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Africa waves some leaders goodbye but is the democratic deficit any narrower?

In Kenya, Chris Msando, head of information, communication and technology for the Independent Electoral and Boundaries Commission, was tortured and murdered a week before the presidential election.

Following the august 8th polls, the opposition coalition known as NASA and led by Raila Ondinga, contested the reelection of incumbent Uhuru Kenyatta. Despite international observers (including the African Union) finding no major issues with the polls, the Kenyan Supreme Court annulled the results and called for a new election in October.

Uhuru Kenyatta was eventually reelected president in October, after NASA’s refusal to take part in the election without addressing the key issues raised about the electoral commission.

Kenya has since sunk into a political and institutional crisis, aggravated by the recent inauguration of Odinga as  the ‘peoples president’.

Africa’s presidential electoral year ended in Liberia, on 28 December, with the passing of the baton between the ruling-party’s candidate Joseph Nyumah Bokai and Georges Oppong Weah.

The former soccer star turned politician and senator, won in the second round with more than 60% of the votes taking over from Ellen Johnson Sirleaf’s 12 year rule. He will have to redress the resource-rich but yet poor nation, in the wake of a debilitating Ebola outbreak.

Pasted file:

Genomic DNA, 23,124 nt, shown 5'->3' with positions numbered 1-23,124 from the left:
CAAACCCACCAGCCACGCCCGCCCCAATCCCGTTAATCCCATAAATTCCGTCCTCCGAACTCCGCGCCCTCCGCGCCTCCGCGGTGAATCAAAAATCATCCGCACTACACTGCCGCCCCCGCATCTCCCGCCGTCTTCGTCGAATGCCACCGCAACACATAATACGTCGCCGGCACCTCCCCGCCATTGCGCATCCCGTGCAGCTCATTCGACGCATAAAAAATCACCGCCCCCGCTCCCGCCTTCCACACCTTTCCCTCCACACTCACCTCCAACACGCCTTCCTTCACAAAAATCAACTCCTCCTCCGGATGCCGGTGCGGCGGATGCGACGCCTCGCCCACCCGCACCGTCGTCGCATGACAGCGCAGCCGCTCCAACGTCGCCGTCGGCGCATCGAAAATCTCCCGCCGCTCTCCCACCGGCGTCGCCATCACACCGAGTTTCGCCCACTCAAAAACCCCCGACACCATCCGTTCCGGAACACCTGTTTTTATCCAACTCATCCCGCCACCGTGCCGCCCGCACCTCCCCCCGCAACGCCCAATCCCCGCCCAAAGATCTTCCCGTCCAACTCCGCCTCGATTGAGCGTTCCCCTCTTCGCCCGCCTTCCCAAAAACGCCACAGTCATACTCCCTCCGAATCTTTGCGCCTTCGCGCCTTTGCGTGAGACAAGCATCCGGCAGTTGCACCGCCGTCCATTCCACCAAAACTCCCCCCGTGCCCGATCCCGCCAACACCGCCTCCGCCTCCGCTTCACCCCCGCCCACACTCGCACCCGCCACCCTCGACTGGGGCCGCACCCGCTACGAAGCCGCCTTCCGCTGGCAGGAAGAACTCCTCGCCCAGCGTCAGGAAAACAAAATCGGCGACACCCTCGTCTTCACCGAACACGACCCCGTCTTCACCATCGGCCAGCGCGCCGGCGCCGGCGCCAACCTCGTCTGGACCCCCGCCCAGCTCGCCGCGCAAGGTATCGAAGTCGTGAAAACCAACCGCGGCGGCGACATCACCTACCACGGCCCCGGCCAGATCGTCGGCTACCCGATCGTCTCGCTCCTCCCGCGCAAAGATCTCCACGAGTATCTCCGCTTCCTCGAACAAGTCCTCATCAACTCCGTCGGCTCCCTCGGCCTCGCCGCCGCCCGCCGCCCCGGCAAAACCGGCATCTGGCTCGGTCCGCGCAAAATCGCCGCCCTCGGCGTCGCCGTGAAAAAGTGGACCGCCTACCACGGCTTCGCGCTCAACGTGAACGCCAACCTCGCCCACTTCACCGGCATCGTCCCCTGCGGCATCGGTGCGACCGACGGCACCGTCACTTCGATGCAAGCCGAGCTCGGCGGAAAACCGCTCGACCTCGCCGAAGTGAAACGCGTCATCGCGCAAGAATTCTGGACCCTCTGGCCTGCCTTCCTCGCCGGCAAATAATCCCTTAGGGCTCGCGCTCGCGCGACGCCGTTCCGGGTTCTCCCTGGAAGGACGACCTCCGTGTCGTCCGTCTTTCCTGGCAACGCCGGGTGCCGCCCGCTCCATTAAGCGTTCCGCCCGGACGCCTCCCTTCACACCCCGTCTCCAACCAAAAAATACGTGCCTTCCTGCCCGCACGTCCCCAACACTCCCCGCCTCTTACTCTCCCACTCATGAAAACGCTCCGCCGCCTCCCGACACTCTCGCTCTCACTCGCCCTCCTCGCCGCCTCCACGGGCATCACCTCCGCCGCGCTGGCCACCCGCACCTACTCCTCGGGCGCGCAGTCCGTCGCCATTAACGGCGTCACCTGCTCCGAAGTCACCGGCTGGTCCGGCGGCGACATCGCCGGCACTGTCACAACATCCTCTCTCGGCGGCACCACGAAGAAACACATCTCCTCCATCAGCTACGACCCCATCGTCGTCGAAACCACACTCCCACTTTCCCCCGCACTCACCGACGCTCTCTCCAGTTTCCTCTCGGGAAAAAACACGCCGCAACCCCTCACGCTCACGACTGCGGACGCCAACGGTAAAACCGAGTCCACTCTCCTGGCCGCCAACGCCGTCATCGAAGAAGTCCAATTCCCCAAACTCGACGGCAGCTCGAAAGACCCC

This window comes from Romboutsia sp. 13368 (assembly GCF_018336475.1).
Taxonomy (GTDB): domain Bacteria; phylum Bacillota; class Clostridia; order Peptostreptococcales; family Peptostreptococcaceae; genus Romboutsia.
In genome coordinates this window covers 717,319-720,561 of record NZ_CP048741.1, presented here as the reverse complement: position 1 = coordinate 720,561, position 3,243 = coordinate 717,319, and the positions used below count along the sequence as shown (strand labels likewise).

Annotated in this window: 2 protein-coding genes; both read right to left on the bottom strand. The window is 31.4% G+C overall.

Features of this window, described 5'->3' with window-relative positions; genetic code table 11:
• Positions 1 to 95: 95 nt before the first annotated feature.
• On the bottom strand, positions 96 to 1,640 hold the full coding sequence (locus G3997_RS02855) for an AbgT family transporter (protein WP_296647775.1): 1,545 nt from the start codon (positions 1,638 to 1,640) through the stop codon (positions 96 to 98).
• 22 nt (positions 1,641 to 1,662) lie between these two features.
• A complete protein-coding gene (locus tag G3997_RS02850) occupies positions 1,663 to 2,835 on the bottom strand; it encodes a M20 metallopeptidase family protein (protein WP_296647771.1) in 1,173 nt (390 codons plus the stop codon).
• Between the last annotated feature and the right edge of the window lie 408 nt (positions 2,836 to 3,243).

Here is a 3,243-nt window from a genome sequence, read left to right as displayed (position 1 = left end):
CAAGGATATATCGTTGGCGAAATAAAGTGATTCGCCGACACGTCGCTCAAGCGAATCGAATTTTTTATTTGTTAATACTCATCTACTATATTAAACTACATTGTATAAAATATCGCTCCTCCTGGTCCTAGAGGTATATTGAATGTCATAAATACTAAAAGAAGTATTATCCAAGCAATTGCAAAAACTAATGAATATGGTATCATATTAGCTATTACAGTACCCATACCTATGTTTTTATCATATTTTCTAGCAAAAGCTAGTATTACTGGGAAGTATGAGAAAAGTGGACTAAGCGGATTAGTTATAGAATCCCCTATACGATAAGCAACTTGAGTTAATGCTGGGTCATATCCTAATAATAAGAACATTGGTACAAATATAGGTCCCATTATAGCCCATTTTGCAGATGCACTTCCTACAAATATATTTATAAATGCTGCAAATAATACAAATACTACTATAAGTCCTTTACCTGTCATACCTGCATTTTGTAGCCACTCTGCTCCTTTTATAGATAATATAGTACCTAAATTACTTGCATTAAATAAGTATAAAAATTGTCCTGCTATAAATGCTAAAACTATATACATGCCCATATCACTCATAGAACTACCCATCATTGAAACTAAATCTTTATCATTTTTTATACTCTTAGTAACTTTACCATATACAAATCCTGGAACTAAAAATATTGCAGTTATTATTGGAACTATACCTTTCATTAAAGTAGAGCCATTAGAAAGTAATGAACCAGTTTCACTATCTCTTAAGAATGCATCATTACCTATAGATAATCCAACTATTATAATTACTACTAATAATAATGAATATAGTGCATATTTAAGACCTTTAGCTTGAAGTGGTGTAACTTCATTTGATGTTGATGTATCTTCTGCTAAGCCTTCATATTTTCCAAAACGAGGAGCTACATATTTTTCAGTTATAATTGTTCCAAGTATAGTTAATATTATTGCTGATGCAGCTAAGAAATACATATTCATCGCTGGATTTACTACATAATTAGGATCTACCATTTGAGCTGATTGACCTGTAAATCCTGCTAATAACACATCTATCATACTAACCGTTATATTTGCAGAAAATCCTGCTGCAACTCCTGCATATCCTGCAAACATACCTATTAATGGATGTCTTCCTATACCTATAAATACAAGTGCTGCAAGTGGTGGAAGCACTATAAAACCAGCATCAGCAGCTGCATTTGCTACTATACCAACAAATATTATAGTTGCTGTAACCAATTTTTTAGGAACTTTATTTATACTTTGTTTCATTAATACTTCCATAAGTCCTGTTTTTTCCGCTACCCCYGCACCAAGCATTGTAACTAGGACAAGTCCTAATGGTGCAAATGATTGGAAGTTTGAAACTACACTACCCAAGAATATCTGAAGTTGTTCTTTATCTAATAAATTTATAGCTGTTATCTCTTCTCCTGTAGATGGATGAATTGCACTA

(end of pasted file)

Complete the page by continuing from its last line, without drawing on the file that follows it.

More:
In the three emblematic cases of ‘handover’ – Angola, Zimbabwe and The Gambia – it’s difficult to say whether the democratic deficit is less serious today. But if ZANU-PF and the MPLA don’t renew themselves, systems that don’t have a stellar record in the rule of law and good governance departments could easily be perpetuated.

Gambians, for their part, can hope that the coming to power of a novice in politics will bring them a better life.

Ensuring democratic and good governance, free and fair elections, and peaceful transitions to power are no longer optional.

Stability in several countries will indubitably be jeopardised in 2018 if some governments do not deliver free and fair elections. Similarly, undertaking constitutional changes that contradict the rule of law, the separation of powers and don’t uphold political agreements, will further entrench instability.

From this point of view, Africa’s regional organisations will have to manage the post-electoral crises from previous years – including Kenya – and try and prevent those on the horizon this year.

The African Union must, more than ever, have all its member states sing to the tune of democracy. This can be facilitated by a reform of the organisation. But this, in turn, hinges on the political will of those who will have to endorse the necessary changes. Unfortunately, they remain, for the moment, the guardians of the old order.


By Mohamed M Diatta. This article was first published by the Conversation


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